I am very proud to report that the way I spend my days in China has settled in to a vague feeling of the semblance of normalcy. Very, very, very proud. I think it took one month, two weeks, four days, and nine hours…. or somewhere around there. It took a damn long time, is the thing, and there are still some mornings when I wake up after dreaming of Walla Walla and feel the unrelenting stiffness of the mattress beneath me and breathe a heavy sigh…. another day in China.
Days in China don’t make a whole lot of sense, but are as full of contradictions and variations as the country itself. (Ooh look at me, so clever and wordsmith-y.) There’s very little rhyme or reason to what I do each day—my work schedule is different every day, and my social opportunities are sometimes plentiful and sometimes few and far between. I can’t do much but see what happens and say yes to as many things as my wallet and energy levels will allow. I spend a good amount of time each day studying Chinese, which mostly consists of writing characters over and over again. I’ve developed a not-quite-debilitating dependence on podcasts, which I listen to while quizzing myself on characters. Sounds like a less than effective studying routine, I know, but this way it’s enjoyable, so I end up spending at least an hour or more each day studying and learning things about the world via podcast, which is more than than most people can say so shut up.
Chinese is a language that revolves around writing, I’ve learned, which I love. There is a very limited amount of sounds in Chinese, something like 300 syllables or something. (That’s probably not accurate, since I didn’t look it up before posting. Google it if you really want to know. The internet here in China is too slow for me to spend five minutes waiting for the *Bing* search to load (Google is blocked here).) Since all Chinese words are at most three syllables, this leads to a lot of words that sound very very similar. There are four tones, so each syllable can be pronounced in four different ways… but I’ll get there in a sec. This means that to communicate with all the subtlety of a modern society that isn’t focused on fields and farming, the Chinese rely on the written language to convey the thousands of meanings that we somehow express with just 26 characters in English. As you probably know, there are thousands upon thousands of unique characters in Chinese, an overwhelming and tantalizing challenge for someone like me, who likes the idea of bunches of little pictures all getting together to create a novel or newspaper article. Plus Chinese people are always referring back to the written language in everyday conversation. Even Me-the-Chinese-noob can tell when they do this~ someone will say something, and the other person will pause with furrowed brow and repeat a certain word. “fu-jie?” they’ll say, “like, yi-er-yi-jie?” and sort of trace the character in the air. The other person will nod yes, or say “Bu bu bu, like~~~” and trace the character. The confused person will tilt their head back in an exaggerated nod of understanding, and the conversation will continue, facilitated by the vast caverns of characters that make Chinese Chinese.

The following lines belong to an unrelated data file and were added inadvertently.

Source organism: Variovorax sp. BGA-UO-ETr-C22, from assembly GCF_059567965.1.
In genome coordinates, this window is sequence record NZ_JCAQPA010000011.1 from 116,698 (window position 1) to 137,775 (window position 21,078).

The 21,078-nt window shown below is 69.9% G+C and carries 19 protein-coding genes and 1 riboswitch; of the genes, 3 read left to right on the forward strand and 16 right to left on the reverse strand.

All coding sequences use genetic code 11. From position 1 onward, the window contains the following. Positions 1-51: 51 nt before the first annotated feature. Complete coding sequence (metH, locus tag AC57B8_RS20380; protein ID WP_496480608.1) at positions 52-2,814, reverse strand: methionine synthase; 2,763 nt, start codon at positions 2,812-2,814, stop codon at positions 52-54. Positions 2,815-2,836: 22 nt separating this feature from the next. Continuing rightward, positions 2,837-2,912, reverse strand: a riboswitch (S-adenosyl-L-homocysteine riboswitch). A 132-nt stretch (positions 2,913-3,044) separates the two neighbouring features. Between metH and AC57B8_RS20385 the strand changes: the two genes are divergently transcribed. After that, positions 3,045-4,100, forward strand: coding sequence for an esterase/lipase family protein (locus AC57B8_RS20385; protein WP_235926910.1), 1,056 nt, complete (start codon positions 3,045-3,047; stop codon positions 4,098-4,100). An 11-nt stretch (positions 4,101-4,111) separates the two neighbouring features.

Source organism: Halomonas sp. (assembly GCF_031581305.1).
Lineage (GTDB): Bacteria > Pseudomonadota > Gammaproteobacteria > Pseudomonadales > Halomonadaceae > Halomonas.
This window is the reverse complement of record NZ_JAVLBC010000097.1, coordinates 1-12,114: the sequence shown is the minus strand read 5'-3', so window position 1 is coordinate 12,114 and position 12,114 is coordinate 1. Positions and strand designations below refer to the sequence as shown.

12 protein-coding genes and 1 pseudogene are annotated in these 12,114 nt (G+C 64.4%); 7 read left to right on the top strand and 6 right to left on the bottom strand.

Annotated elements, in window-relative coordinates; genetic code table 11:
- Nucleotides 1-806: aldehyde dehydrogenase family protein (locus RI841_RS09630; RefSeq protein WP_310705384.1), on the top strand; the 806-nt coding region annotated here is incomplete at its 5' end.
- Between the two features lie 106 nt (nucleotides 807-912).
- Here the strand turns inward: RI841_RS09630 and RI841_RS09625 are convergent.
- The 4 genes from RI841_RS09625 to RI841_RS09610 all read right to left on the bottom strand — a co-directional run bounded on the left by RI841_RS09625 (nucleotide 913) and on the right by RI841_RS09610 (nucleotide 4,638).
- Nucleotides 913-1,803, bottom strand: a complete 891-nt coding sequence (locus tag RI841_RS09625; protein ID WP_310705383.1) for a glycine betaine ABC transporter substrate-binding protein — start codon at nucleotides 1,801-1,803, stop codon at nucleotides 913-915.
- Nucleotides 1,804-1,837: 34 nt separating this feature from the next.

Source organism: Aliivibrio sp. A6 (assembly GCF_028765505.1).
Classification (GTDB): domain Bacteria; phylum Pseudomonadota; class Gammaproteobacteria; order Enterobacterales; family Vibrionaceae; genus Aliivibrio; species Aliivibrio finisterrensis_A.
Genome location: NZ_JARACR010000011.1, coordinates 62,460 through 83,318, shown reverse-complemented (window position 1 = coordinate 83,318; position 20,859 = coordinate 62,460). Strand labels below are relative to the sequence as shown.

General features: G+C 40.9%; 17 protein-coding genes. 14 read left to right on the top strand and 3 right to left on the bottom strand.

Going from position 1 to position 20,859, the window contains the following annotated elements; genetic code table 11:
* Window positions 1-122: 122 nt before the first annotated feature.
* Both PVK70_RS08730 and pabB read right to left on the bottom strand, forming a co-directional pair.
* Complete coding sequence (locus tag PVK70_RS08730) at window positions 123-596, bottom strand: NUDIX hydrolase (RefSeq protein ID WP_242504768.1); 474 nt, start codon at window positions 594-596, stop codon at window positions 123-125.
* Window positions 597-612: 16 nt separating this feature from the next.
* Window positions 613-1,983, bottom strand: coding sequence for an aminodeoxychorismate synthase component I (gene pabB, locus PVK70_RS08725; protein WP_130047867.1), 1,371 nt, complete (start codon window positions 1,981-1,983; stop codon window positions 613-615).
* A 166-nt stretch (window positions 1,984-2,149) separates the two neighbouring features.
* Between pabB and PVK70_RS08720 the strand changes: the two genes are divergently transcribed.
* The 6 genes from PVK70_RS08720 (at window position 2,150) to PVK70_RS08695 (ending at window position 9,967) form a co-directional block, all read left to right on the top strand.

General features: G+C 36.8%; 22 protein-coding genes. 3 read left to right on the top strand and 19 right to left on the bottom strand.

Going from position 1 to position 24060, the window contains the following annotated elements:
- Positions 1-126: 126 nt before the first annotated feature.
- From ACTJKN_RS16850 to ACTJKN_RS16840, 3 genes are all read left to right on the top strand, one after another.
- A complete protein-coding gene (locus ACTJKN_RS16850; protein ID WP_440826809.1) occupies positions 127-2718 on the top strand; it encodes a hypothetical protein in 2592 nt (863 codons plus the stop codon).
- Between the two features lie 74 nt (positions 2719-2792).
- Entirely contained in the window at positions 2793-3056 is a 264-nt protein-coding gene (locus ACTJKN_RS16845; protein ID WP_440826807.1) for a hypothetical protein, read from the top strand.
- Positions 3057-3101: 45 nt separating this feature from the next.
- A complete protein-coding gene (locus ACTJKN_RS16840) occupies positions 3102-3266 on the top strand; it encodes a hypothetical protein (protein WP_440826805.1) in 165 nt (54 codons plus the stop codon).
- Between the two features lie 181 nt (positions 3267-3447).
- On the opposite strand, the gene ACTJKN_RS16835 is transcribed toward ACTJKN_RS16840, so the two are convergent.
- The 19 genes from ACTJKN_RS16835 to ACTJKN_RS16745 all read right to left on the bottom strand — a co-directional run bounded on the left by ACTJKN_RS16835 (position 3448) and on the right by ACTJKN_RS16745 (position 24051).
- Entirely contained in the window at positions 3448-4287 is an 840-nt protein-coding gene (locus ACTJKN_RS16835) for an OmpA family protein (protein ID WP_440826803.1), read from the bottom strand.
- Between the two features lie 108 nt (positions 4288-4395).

(I will admit that it’s rare I see two Chinese people doing this—usually it’s one of my foreign friends crinkling their brow and learning new characters and words. It’s pretty awesome to watch, since I know that if I work as obsessively as I have been, I will someday have the same pool of character references-ha!- from which to draw to understand spoken Chinese—crossing my fingers that it’s sooner rather than later.)
Tones: grrr. There are four different tones with which each syllable can be pronounced. This is the thing that just comes to Chinese people naturally, that just isn’t fair. Like how English-speakers can look at the word “read” in the right context and pronounce it “red” instead of “read”—which truly doesn’t make sense. Whoever invented English had a sick sense of humor. (I know I know, it developed over years and years from many different languages, but it doesn’t make it any less of a beast to learn.) But Chinese people have tones, and each of them seems to be born with an intrinsic knowledge of the different meanings and communications of each tone. It’s incredibly frustrating. Since I can’t speak enough words to get my tones too mixed up yet, it hasn’t actually happened to me (the only advantage of not speaking much Chinese) but I have seen foreign friends get a tone wrong on some word, and even though it’s the same sound–same vowels and consonants–it’s incomprehensible to the person that they are talking to. I’ve thought that I knew what someone else was saying, only to find out that “baize” when said one way means cup, and when said another way only barely discernible to my thick American ears, it means blanket. ~face-palm emoji~